Dear Dr. Fox:

My elderly, neutered male cat developed late-onset diabetes when he was age 12. The vet tried to treat him with insulin doses, counteracted with syrup, which left him so weak and ill that I decided to treat his diabetes with the high-protein diet the vet prescribed. He ate it, but in the course of a year he lost a lot of weight, his hind legs got so weak that he walked awkwardly on his hind knees and laid down to eat, and he had a lot of dandruff.

About four months ago I began giving him the same dechlorinated water we drink in place of tap water, and he has improved markedly. He regained his lost weight and his affectionate disposition, his dandruff is now minimal, and he once again walks mostly on his toes and jumps 24 inches into his favorite chair.

Are there any other dietary changes that would help him further?

J.K.S., Cheverly

Diabetes is often associated with other chronic degenerative diseases, so a holistic approach is called for. I am intrigued by your observation that pure drinking water helped your cat, since I have long been concerned about the potential health hazards of chlorinated tap water. Chlorinated water is best for washing dishes and cleaning floors, but not for drinking, because of its high load of potentially toxic chemicals (often from processed sewage water in some locales).

Safflower or flaxseed oil (1/2 teaspoon per day with food), plus some raw meat and a multi-mineral/multivitamin supplement (which your veterinarian can prescribe) will help your cat in many ways.

Recent studies in humans have shown that 1 gram of cinnamon lowers the insulin dose needed for people with type 2 diabetes. This may help your cat, so mix a pinch of cinnamon in his favorite food and increase the amount to about 1/2 teaspoon per day.

Dear Dr. Fox:

We had a beautiful golden retriever, Clarabelle, who acquired Lyme disease. We lived in a suburb of Detroit and hadn't taken her to any deer-infested areas.

She was perfectly fine one evening and the next morning she was totally crippled. We rushed her to the vet. She was on a regimen of steroids for the next four years and would have several monthly trips to the vet. It was very expensive but worth it, and oftentimes our vet would not charge us.

We were blessed to have her for four more years, and at the age of 12 she succumbed to cancer.

After looking into it further and consulting with veterinary schools, our vet deduced that Clarabelle had developed Lyme disease from the vaccine.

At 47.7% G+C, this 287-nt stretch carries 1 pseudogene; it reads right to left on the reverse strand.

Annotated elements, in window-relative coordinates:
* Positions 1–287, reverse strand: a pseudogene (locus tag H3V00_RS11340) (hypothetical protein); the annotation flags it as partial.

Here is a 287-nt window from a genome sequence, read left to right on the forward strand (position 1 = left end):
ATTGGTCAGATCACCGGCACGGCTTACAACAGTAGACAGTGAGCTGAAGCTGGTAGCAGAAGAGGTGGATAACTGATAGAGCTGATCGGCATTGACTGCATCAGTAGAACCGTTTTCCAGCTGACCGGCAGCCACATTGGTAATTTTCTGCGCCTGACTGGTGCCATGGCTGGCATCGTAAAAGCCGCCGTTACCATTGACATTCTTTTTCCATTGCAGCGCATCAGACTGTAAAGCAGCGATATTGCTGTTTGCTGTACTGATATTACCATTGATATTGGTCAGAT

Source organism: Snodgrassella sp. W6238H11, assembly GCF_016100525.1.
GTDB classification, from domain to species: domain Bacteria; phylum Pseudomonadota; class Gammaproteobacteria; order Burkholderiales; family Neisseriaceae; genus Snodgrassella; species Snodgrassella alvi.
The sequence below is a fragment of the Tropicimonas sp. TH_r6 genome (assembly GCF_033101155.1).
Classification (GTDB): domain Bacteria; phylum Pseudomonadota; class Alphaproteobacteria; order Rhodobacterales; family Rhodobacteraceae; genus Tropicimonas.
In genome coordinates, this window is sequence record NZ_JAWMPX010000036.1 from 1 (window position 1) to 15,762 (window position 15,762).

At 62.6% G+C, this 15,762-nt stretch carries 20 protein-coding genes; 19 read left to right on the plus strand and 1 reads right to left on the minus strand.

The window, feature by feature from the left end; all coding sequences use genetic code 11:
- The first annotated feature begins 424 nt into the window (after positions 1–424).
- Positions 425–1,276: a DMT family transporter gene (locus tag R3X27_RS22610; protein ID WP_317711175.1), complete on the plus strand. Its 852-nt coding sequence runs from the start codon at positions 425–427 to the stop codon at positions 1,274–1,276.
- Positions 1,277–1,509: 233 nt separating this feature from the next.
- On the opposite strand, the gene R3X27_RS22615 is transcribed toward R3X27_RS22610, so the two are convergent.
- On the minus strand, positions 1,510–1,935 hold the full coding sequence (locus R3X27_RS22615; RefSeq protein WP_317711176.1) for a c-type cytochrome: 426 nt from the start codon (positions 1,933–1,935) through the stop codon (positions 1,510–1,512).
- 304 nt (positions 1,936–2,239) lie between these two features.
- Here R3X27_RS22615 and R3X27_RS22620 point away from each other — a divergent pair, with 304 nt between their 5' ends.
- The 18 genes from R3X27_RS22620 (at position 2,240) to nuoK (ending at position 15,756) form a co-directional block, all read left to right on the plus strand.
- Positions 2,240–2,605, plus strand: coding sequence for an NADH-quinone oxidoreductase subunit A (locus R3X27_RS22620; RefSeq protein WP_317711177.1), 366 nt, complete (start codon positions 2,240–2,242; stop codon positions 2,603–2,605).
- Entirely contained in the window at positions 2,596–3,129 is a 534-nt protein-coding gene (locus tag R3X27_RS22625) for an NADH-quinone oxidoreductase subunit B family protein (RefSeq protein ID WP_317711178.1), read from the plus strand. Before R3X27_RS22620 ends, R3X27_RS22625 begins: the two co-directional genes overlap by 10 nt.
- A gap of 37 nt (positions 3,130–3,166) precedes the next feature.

We had started her on the vaccine when it first came out. Our vet found out that the vaccine is only 85 percent effective, and in some cases the dogs could actually acquire the disease from the vaccine. Also, there had never been a case of Lyme disease in our county.

J.T., Harrison, Mich.

Your experience with your dog's vaccinosis, or adverse reaction to a vaccine, offers an important message for veterinarians and dog owners.

It concerns me that too many companion animals are being given vaccinations and various parasite-preventing drugs that they do not need because they are not at risk in the first place.

As for the Lyme disease vaccination in high-risk, tick-infested areas, what's the point for dogs who live indoors, only go out to groomed lawns and tidy sidewalks, and never venture into the woods?

Being alert to the possibility of Lyme disease, routinely checking dogs for ticks, having a blood test done if a dog develops suspect symptoms, and -- should a dog acquire Lyme disease -- treating it with appropriate antibiotics (since the vaccine is not fail-safe) may be the best approach when your veterinarian determines that there is a low risk of exposure.

Dear Dr. Fox:

This is in response to your letter regarding the family who is expecting a baby in the future and wanted to know what to do about their dogs.

Your advice was perfect, but you forgot one very important piece of it -- the husband should bring home something that smells like the baby, like a T-shirt or even a used diaper, and allow the dogs to smell these items.

Also, as animals are very territorial, take them out of the house/territory (a little trip in the car does the trick) and have them come back into the house with the new baby there.

L.F., Ijamsville, Md.

Thanks for the additional tips for once the baby is born and still at the hospital. For home-births, smelling the baby's clothes and soiled diaper is in order, too. The hormonal changes that pregnant and lactating mothers undergo affect their body-odor pheromones, and companion animals are sensitive to this smell change. Thus, it may naturally clue the dogs in and sensitize them to be accepting of the new baby.

Michael Fox, author of many books on animal care, welfare and rights, is a veterinarian with doctoral degrees in medicine and animal behavior. Write to him in care of United Feature Syndicate, 200 Madison Ave., New York, N.Y. 10016. The volume of mail received prohibits personal replies, but questions and comments of general interest will be discussed in future columns.

(c) 2004, United Feature Syndicate Inc.